Since the Devonian Period, 360 million years ago, trees have been foundational for the survival of aerobic life. Today, most humans relate to trees through the idea, material and commodity of wood. This understanding is primarily informed by its use as a building material: the formal attributes of its grain pattern read to assess structural integrity and aesthetic applications. I think of these marks as autonomous and unique natural drawings, documenting time in a scale different from our lifespan. Wood’s composition of cellulose and lignin create patterns that record temporal fluctuations in precipitation and the unique soil compounds of each tree’s growth site as a codex. As an MFA candidate, I used woodworking techniques to explore the relationship between temporality and materiality. Along the way, I became interested in the reductive carving techniques of woodturning as a metaphor for this investigation: cutting through layers of time. Small segments of wood were laminated together in mathematical patterns and turned to reveal parabolic grids on the interior and exterior surface of each object. This study led me to consider the limitations that traditional art display conventions impose on the viewer’s perception of an artwork, and to the realization of the Thoughtitarium; an eight-foot diameter fiberglass hemisphere that hovered above the gallery floor in architectural scale.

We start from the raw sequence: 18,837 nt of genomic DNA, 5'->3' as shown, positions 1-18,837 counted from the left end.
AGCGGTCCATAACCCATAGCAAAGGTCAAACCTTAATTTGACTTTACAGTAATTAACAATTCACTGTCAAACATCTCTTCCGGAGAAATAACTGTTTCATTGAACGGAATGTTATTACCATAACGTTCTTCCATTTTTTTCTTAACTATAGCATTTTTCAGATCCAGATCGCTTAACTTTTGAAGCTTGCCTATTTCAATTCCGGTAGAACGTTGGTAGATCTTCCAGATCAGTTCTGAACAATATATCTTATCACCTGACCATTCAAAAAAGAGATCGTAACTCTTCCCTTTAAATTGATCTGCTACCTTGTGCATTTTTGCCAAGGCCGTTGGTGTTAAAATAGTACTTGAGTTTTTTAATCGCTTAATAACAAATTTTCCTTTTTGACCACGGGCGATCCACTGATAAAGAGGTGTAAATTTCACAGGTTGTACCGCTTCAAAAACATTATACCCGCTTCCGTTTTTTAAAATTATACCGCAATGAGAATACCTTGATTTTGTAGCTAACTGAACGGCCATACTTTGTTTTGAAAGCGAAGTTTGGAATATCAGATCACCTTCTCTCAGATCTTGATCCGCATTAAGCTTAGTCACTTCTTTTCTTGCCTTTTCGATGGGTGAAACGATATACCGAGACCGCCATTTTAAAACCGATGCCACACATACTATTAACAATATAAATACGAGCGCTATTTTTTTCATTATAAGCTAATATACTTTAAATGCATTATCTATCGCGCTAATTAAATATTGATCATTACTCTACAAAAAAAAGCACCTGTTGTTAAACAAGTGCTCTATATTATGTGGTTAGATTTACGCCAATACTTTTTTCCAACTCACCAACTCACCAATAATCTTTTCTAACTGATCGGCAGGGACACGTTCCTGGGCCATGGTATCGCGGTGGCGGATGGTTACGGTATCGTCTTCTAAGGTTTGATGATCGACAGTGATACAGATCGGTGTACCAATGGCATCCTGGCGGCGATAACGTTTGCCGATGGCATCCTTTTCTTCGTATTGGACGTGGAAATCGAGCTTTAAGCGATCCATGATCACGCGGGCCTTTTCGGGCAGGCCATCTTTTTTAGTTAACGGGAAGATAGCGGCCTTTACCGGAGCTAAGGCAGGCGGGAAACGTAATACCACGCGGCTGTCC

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|Commitee:||Sitter-Shrock, Rebecca, Taber, Ryan|
|School:||California State University, Long Beach|
|Department:||Art, School of|
|School Location:||United States -- California|
|Source:||MAI 55/02M(E), Masters Abstracts International|
|Subjects:||Art education, Art Criticism, Architecture|
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